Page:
That, though, doesn’t change a simple fact that I think now must be faced about American television in the year 2014:

The Rapture has arrived.

Some mysterious alien force (demographics?) has taken over and given notice that half of the ruling population of talking heads is about to be yanked away into oblivion.

Jay Leno is gone, abandoned to the road for one-nighters. David Letterman will be gone after next year is over. Craig Ferguson will be gone after this year is out.

Barbara Walters is gone from “The View.” So will be everyone else on that show except Whoopi Goldberg. Katie Couric was surgically removed from CBS’ Nightly News anchor chair (if only she’d been taller and sounded wealthier) and refused to do sufficient downward dumbing to make her afternoon show a contender for Oprah-hood. (Remember that when Oprah started she was doing her version of Phil Donahue, a man who had no compunctions about cross-dressing for ratings.)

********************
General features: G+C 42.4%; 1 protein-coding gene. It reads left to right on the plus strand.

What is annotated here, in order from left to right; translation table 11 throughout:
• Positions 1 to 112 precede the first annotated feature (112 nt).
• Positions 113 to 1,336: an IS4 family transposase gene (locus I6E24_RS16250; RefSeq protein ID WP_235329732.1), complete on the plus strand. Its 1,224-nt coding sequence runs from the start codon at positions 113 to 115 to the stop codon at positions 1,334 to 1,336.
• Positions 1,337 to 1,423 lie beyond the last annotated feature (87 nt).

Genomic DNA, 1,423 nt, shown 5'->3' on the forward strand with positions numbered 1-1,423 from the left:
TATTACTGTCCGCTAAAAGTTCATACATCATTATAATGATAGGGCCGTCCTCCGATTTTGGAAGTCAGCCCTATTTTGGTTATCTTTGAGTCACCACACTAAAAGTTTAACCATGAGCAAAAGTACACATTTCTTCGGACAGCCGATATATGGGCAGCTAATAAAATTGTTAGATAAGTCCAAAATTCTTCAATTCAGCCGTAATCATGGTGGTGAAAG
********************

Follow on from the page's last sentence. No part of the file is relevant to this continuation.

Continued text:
The Rapture has come to TV stardom.

Which leads me to make a very modest proposal.

Octogenarian Barbara Walters is, as she so often has in her life, showing the way. Even after all that public hoo-ha about her leaving “The View”, she’s still happy to appear on the air interviewing the grieving fathers of mass murderers in Isla Vista, Ca.

Which she did last week.

Smart. Very smart. Not just smart of her but smart of ABC News. When you’ve got a Babs on tap, you keep using her whenever it makes sense to do so and whenever she’s mentally and physically up to it.

Here’s my proposal: Someone needs to do with comedy what ABC, for one, obviously knows how to do with news stars i.e. keep them in front of the camera periodically and let them give us a new bunch of outcroppings from their heads.

Frankly, I seldom watch Letterman now after the monologue. Ferguson’s opening monologue was – at least once – one of the great moments in late night TV history. That’s when he announced his own status as a recovering alcoholic in AA and therefore his reluctance to make any more jokes about Britney Spears.

When they’re all gone we need a regular place for all of them – Leno too – to be able to drop in regularly and open-up the current contents of their heads for our edification in a place commensurate with their stature. The Johnny Carson solution – total disappearance except for some gags thrown over the transom to David Letterman – was a very bad one, it seems, both for his audience and for him too, for that matter.